All-in-One Devices Going Mainstream, Angering Elitists

Recently, Valleywag posited that the “iPhone’s image is being tarnished by poor people.” Snarkiness aside, they are basing this on some interesting facts: “The strongest growth in users is coming from those earning less than the median household income, particularly since the launch of the iPhone 3G.” So says a report from ComScore, which concludes […]

Recently, Valleywag posited that the “iPhone’s image is being tarnished by poor people.” Snarkiness aside, they are basing this on some interesting facts:

“The strongest growth in users is coming from those earning less than the median household income, particularly since the launch of the iPhone 3G.” So says a report from ComScore, which concludes that “lower-income mobile subscribers are increasingly turning to their mobile devices to access the Internet, email and their music collections.”

From Gizmodo:

According to the surveys, iPhone purchases grew the fastest among consumers with an annual household income range of $25,000 to $50,000 (which is about what elitists such as myself spend at the App Store every month). This represents a growth rate of 48%, compared to 16% among people with incomes of $100,000 or more. Unsurprisingly, the rapid iPhone growth coincided with the day Apple slashed the price by 50%, and introduced the App Store.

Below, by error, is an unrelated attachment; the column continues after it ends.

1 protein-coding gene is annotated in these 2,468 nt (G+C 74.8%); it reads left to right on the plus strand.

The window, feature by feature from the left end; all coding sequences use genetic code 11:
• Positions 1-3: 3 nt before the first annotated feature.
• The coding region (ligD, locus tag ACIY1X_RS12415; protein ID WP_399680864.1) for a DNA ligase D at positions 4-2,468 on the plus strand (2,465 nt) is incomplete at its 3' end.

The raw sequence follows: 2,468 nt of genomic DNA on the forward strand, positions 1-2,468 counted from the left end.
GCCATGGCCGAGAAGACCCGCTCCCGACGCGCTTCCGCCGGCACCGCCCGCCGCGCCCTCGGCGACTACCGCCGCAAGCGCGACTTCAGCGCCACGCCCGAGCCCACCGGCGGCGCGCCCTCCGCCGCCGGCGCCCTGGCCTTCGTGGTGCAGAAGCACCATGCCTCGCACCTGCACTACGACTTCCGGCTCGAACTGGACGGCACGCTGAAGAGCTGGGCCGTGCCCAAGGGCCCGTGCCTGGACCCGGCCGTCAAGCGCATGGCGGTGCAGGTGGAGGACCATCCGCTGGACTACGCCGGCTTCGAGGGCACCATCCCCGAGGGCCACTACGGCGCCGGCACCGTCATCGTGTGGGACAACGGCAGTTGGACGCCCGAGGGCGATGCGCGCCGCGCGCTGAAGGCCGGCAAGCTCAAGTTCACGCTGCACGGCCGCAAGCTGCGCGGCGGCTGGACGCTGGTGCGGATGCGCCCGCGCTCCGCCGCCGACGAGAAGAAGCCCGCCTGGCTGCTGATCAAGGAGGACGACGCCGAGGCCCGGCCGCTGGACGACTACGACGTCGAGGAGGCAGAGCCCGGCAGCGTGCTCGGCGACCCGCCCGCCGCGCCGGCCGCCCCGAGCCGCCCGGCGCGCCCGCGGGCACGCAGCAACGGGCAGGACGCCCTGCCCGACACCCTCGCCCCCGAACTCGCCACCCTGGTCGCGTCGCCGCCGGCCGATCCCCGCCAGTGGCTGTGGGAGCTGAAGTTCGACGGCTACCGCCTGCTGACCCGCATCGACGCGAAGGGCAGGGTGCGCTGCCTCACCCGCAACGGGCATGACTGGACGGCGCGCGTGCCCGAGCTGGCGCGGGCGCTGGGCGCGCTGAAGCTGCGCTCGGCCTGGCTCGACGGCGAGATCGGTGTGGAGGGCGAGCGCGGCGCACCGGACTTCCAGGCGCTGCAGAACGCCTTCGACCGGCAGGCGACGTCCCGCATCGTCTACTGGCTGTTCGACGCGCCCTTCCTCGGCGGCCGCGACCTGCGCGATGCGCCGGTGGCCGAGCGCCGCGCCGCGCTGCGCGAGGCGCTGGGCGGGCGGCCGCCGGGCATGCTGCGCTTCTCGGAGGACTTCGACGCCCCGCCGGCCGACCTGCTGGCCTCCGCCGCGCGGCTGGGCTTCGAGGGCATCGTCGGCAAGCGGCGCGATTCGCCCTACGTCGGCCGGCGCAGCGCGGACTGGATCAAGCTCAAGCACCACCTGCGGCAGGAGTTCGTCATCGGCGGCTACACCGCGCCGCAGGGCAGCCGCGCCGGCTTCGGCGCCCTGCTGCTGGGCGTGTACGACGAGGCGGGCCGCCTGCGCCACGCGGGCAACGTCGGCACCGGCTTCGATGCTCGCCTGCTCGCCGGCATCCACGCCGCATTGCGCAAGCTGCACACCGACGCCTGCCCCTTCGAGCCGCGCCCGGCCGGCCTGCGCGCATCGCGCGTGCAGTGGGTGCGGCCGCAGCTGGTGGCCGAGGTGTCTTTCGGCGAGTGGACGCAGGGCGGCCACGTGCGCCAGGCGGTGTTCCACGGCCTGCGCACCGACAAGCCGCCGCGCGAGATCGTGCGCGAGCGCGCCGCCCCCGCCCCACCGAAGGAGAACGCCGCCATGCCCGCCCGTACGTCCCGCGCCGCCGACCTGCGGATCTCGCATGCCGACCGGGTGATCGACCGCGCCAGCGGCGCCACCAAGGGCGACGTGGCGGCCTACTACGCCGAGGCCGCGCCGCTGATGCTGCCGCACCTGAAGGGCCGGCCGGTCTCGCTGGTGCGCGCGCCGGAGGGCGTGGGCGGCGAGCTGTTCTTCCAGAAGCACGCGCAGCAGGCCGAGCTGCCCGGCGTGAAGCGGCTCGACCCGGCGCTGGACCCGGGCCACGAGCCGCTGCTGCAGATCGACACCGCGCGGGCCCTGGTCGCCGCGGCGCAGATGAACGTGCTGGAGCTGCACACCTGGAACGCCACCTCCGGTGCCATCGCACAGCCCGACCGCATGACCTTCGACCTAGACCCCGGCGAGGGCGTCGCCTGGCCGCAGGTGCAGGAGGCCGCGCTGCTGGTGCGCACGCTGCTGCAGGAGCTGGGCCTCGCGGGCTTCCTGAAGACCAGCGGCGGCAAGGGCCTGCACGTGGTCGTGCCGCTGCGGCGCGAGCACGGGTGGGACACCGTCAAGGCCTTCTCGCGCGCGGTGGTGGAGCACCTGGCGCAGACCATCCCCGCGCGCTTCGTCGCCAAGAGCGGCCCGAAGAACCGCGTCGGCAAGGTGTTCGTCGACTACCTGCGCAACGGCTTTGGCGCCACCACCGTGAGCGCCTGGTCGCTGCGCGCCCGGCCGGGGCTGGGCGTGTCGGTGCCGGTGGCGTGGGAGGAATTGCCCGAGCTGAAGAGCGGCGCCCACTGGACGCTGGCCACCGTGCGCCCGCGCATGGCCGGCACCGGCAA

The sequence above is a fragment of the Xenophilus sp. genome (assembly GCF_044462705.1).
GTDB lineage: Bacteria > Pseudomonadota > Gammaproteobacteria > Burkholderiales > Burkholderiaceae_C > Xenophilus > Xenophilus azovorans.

That said, the iPhone crowd is still dominated by affluent males between the ages of 18 and 35. Nevertheless, the shift suggests smartphones are becoming a mainstream product, said ComScore Mobile analyst Jen Wu.

As we just mentioned, smartphones are replacing laptops around the world as we move towards the “all-in-one” device. You see this everywhere from developing nations to housing developments. It makes total sense, for as expensive as an iPhone is, it’s significantly cheaper than a MacBook. Many people just need the basics: web-browsing and email. Portable music? Your iPhone has you covered. And since everyone needs a cell phone to stay in touch anyway, why not combine them into one affordable package?

The question is: will this ruin the caché of the iPhone? Perhaps Apple would be smart to create high-end versions to cater to luxury consumers. The iPhone Air? iPhone Nano? After all, high-rollers need a way to set themselves apart from the hoi polloi. What about versions from Prada, Gucci and Tiffany? Maybe then it could finally catch on in Japan.

[via Valleywag and Gizmodo]

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